respectively, which are parallel to one another and extend from the top wall 4 of the cover to the plane of the cover bottom. The back walls slope at opposite angles from the valve bodies toward the front of the unit and join one another at the center of the unit. The front walls are joined to the back ends of the side walls of the spout. This forms a Y-shaped conduit, with the arms of the Y formed by the channels 26 extending radially from the valve bodies 14, and the stem of the Y being the spout 8. The side and front walls of the spout, and the front and back walls of channels 26, are each recessed on their inner faces adjacent the bottom edges to form a seat 29 for the underbody 3.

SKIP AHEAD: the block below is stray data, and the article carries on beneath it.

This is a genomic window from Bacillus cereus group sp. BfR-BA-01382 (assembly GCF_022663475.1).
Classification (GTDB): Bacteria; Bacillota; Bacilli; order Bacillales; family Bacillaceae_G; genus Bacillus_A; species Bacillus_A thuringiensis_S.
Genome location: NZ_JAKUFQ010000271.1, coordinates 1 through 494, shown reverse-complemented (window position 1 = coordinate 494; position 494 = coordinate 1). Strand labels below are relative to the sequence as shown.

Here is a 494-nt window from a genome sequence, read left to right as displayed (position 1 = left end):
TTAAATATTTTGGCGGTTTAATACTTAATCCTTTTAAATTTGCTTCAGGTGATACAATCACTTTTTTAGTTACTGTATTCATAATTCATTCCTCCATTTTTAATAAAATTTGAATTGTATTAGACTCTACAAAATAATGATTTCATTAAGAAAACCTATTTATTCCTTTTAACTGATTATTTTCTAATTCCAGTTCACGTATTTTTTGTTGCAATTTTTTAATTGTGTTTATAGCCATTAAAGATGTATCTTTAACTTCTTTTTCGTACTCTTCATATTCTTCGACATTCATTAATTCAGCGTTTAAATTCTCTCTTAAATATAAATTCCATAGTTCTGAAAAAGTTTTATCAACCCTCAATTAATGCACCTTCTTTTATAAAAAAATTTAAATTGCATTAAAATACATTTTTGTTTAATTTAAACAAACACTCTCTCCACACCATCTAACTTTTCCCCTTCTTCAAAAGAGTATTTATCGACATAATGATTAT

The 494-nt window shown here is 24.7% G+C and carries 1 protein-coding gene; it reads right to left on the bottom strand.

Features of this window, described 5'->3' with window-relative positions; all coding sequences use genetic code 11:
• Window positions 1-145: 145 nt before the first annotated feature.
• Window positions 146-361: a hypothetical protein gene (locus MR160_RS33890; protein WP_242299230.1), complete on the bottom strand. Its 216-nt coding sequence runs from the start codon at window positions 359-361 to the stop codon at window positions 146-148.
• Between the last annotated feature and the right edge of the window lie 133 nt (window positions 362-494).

The underbody, for the most part, is a member of uniform thickness. It is Y-shaped to conform to the general configuration of the water passages in the cover member, as described above. Referring particularly to FIGURES 1, 3 and 5, it will be seen that the underbody comprises arms 30, to underlie the channels 26 and 27, and a forward extension 31 to underlie the base portion of the spout. From the outer end of extension 31, the underbody rises vertically, as shown at 32, to provide a vertical step from the bottom of the cover to the base of the inclined spout =8. The underbody then continues as an inclined panel 33, coextensive with the open bottom of the inclined portion 12 of the spout. A horizontal section 34, which has a curved front edge and is adapted to bridge the space between the horizontal portions of the side walls of the spout and the curved front wall forms the terminal panel of the underbody. The horizontal front section, or panel, 34, has a downwardly directed opening 35 forming a water outlet for the fixture. The panel may have a threaded boss 36 about the outlet, so that a filter of conventional form may be mounted at the outlet. The underbody shape, as just described, is such that the underbody will bridge the side walls of the water channels and spout, and rest upon the seat 29 to provide a bottom for these respective passageways. The thickness of the underbody is such that its bottom will be flush with the bottom edges of the water channels and spout when the underbody is resting upon seat 29.